Received from publisher via NetGalley for an honest review
"In the light of the lanterns held up by the stable hands, the glossy hide of the great, black horse reflected by fire." This was the first sentence and what followed was a just as lushly, rolling gentle written read.
Lord Somerton's Heir is a male Cinderella story with a touch of mystery. Sebastian is a soldier who fought and was injured in Waterloo. While suffering from a bullet wound and fever he is visited by a woman calling herself the Dowager Lady Somerton and stating he is the new Lord Somerton. While at first it seems like a stroke of good fortune, Sebastian soon discovers a mountain of debt, hanger on cousins, and a murder mystery are also part of the inheritance.
Isabel, Dowager Lady Somerton, is the heroine of the story and I found her to be the more stronger written character of the two. She appears cold and rigid at first but as the story goes on it is revealed the brick wall exterior is built from a horrible childhood, death of a child, and a lack of a relationship between her and her husband. She is very easy to sympathize with and as you read on you'll be wishing for her to get her happy ending. Sebastian, I felt, was more weakly written than Isabel. His humble beginnings are discussed, military service, and the traumatic death of his wife but he lacked the depth Isabel had. He always make the right decision, has a heart of gold, and I'm sure in his free time rescues puppies and babies. It started to feel very overdone.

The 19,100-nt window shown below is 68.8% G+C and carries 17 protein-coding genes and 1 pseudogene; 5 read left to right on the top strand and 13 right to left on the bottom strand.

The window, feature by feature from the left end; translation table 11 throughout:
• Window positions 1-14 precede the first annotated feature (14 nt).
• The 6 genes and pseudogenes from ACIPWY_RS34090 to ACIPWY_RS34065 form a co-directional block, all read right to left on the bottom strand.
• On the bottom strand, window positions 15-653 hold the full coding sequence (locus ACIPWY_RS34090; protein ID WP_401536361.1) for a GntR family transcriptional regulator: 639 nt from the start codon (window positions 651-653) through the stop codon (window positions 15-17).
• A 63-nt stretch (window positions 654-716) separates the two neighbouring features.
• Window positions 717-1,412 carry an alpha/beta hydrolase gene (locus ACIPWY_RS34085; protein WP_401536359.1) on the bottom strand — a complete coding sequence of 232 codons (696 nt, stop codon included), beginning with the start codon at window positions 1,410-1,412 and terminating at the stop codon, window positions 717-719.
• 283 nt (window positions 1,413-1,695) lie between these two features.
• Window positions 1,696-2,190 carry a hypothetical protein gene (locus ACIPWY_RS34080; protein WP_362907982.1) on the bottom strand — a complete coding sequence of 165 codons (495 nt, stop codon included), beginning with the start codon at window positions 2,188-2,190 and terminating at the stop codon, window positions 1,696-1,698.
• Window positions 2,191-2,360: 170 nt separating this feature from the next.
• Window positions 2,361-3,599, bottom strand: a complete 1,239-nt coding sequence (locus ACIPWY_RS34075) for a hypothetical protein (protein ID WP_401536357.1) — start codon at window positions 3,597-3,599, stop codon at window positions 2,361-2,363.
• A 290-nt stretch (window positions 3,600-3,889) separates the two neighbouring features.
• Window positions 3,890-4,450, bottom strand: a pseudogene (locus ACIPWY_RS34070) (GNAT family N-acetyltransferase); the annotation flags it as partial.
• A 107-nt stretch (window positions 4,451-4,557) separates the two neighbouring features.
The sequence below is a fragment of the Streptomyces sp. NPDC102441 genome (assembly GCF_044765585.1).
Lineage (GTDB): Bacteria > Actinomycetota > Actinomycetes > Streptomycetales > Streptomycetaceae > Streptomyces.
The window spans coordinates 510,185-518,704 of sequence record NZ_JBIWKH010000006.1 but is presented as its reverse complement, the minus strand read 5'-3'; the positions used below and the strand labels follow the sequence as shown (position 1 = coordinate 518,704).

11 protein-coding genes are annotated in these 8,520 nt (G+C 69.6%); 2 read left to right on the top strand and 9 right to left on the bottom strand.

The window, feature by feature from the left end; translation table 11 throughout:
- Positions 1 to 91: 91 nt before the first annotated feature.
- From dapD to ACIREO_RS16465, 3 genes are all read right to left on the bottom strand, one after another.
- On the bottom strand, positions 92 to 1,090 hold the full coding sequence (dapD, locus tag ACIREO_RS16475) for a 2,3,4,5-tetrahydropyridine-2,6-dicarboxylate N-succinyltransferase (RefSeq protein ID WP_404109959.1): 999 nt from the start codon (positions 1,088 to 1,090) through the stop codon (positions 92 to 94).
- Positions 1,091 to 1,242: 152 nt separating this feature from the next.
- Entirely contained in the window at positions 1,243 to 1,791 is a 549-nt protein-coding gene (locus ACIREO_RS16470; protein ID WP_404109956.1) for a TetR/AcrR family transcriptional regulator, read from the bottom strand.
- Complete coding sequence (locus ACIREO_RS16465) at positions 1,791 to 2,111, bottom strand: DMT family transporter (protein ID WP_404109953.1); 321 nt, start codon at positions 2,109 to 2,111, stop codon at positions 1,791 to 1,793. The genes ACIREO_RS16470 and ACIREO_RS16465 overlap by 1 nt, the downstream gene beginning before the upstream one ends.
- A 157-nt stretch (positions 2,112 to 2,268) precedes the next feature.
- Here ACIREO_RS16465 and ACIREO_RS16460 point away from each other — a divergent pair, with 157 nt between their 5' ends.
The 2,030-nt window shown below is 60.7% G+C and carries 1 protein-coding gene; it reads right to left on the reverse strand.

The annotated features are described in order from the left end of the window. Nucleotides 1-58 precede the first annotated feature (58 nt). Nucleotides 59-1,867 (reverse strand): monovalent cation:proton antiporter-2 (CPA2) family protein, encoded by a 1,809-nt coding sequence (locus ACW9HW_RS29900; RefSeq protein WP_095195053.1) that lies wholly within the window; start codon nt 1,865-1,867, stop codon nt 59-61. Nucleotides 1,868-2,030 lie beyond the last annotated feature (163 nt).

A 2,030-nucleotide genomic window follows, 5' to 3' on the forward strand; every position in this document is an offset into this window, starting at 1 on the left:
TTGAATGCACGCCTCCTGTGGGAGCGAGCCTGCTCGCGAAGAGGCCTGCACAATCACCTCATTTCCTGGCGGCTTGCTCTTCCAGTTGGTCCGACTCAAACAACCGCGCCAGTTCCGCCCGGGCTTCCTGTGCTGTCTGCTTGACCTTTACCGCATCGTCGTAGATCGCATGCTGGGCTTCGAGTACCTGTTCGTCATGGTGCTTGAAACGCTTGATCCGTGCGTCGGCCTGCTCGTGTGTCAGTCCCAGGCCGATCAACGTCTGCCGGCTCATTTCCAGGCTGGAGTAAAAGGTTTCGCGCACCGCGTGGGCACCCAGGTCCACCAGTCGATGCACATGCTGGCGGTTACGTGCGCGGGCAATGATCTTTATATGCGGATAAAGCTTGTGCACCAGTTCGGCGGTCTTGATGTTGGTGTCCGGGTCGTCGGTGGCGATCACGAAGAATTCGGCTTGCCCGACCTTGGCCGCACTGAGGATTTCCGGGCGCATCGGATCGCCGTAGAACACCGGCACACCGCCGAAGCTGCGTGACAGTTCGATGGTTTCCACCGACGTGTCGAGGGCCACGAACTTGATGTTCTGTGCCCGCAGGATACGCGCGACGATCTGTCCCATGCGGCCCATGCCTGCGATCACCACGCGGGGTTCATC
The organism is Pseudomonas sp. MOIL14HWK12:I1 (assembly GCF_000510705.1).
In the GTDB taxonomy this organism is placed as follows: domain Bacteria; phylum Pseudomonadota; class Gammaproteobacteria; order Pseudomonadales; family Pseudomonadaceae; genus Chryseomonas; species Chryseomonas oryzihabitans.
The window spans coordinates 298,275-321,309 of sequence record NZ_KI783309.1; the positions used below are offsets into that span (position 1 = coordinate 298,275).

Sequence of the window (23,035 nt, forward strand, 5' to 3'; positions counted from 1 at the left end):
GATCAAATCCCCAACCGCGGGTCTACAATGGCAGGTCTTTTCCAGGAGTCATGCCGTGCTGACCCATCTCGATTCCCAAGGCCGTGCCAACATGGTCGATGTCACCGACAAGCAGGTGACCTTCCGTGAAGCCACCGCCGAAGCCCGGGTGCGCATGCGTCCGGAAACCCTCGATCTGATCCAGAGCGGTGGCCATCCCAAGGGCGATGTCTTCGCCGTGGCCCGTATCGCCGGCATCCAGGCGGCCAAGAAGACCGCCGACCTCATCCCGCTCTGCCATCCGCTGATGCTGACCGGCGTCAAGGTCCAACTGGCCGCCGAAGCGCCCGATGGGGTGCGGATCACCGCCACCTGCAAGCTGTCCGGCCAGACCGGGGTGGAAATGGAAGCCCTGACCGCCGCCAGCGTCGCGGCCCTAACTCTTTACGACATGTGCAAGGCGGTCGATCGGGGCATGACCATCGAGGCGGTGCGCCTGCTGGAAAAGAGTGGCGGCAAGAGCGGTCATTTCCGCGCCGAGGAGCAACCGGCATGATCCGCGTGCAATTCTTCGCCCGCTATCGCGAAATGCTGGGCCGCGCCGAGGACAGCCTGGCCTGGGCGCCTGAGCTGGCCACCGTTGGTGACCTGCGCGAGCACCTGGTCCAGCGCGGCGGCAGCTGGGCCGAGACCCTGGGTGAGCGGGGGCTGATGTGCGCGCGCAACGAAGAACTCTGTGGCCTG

The romance between the two is a very slow burn. They start off as strangers, move to friends, and at the very end of the book develop their romantic relationship. Their interactions are soft and gentle. There are really only two bedroom scenes and both were fairly short. I could see this book falling under the term of women's fiction.
The murder mystery story arc was intriguing and will keep you guessing. I do however, think the separate house maid murder and gold mine scam tangent should have been cut; it wasn't necessary and cluttered the story.
This is not a book that is going to elicit strong feelings, rather a chicken noodle soup comfort read. I suggest finding a babbling brook, laying down a blanket, and settling in for a nice read.